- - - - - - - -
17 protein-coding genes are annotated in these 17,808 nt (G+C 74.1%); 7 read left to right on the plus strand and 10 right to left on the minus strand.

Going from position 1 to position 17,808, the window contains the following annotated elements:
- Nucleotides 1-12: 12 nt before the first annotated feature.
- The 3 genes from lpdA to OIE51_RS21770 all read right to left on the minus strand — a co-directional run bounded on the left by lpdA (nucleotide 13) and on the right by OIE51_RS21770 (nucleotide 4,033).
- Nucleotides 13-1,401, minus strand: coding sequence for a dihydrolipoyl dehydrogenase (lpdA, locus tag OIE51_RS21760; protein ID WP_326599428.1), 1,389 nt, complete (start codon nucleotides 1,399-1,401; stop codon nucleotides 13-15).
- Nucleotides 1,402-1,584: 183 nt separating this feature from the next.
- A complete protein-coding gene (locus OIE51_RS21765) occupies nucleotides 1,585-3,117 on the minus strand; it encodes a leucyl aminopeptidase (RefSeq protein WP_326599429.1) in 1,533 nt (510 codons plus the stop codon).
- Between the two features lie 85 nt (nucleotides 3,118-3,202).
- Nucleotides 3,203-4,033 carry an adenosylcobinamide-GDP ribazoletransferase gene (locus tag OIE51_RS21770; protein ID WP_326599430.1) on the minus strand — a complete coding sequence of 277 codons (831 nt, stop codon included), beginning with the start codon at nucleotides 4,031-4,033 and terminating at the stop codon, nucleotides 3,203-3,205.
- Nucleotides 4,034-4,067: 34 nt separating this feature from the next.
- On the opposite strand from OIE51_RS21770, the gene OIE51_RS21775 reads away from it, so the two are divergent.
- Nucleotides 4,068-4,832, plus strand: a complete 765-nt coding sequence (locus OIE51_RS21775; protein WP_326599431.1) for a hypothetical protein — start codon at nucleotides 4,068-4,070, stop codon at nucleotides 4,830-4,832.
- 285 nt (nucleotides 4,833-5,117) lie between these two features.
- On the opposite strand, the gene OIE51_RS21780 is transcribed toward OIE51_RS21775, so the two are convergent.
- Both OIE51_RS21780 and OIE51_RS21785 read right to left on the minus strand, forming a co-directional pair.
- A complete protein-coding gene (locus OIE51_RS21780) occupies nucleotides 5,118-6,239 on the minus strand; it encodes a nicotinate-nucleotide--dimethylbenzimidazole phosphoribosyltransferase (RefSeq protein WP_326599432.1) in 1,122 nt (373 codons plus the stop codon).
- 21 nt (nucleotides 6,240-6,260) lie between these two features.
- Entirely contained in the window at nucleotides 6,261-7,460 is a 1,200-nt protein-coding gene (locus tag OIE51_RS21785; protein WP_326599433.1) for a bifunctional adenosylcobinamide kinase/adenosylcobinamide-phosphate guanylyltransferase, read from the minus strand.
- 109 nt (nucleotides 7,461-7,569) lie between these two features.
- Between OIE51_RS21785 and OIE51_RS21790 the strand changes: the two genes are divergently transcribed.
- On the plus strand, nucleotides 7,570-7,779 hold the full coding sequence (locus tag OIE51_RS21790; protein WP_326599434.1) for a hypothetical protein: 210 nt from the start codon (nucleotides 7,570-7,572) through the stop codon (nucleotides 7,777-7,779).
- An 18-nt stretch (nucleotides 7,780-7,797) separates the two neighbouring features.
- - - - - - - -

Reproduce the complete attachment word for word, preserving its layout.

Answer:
17 protein-coding genes are annotated in these 17,808 nt (G+C 74.1%); 7 read left to right on the plus strand and 10 right to left on the minus strand.

Going from position 1 to position 17,808, the window contains the following annotated elements:
- Nucleotides 1-12: 12 nt before the first annotated feature.
- The 3 genes from lpdA to OIE51_RS21770 all read right to left on the minus strand — a co-directional run bounded on the left by lpdA (nucleotide 13) and on the right by OIE51_RS21770 (nucleotide 4,033).
- Nucleotides 13-1,401, minus strand: coding sequence for a dihydrolipoyl dehydrogenase (lpdA, locus tag OIE51_RS21760; protein ID WP_326599428.1), 1,389 nt, complete (start codon nucleotides 1,399-1,401; stop codon nucleotides 13-15).
- Nucleotides 1,402-1,584: 183 nt separating this feature from the next.
- A complete protein-coding gene (locus OIE51_RS21765) occupies nucleotides 1,585-3,117 on the minus strand; it encodes a leucyl aminopeptidase (RefSeq protein WP_326599429.1) in 1,533 nt (510 codons plus the stop codon).
- Between the two features lie 85 nt (nucleotides 3,118-3,202).
- Nucleotides 3,203-4,033 carry an adenosylcobinamide-GDP ribazoletransferase gene (locus tag OIE51_RS21770; protein ID WP_326599430.1) on the minus strand — a complete coding sequence of 277 codons (831 nt, stop codon included), beginning with the start codon at nucleotides 4,031-4,033 and terminating at the stop codon, nucleotides 3,203-3,205.
- Nucleotides 4,034-4,067: 34 nt separating this feature from the next.
- On the opposite strand from OIE51_RS21770, the gene OIE51_RS21775 reads away from it, so the two are divergent.
- Nucleotides 4,068-4,832, plus strand: a complete 765-nt coding sequence (locus OIE51_RS21775; protein WP_326599431.1) for a hypothetical protein — start codon at nucleotides 4,068-4,070, stop codon at nucleotides 4,830-4,832.
- 285 nt (nucleotides 4,833-5,117) lie between these two features.
- On the opposite strand, the gene OIE51_RS21780 is transcribed toward OIE51_RS21775, so the two are convergent.
- Both OIE51_RS21780 and OIE51_RS21785 read right to left on the minus strand, forming a co-directional pair.
- A complete protein-coding gene (locus OIE51_RS21780) occupies nucleotides 5,118-6,239 on the minus strand; it encodes a nicotinate-nucleotide--dimethylbenzimidazole phosphoribosyltransferase (RefSeq protein WP_326599432.1) in 1,122 nt (373 codons plus the stop codon).
- 21 nt (nucleotides 6,240-6,260) lie between these two features.
- Entirely contained in the window at nucleotides 6,261-7,460 is a 1,200-nt protein-coding gene (locus tag OIE51_RS21785; protein WP_326599433.1) for a bifunctional adenosylcobinamide kinase/adenosylcobinamide-phosphate guanylyltransferase, read from the minus strand.
- 109 nt (nucleotides 7,461-7,569) lie between these two features.
- Between OIE51_RS21785 and OIE51_RS21790 the strand changes: the two genes are divergently transcribed.
- On the plus strand, nucleotides 7,570-7,779 hold the full coding sequence (locus tag OIE51_RS21790; protein WP_326599434.1) for a hypothetical protein: 210 nt from the start codon (nucleotides 7,570-7,572) through the stop codon (nucleotides 7,777-7,779).
- An 18-nt stretch (nucleotides 7,780-7,797) separates the two neighbouring features.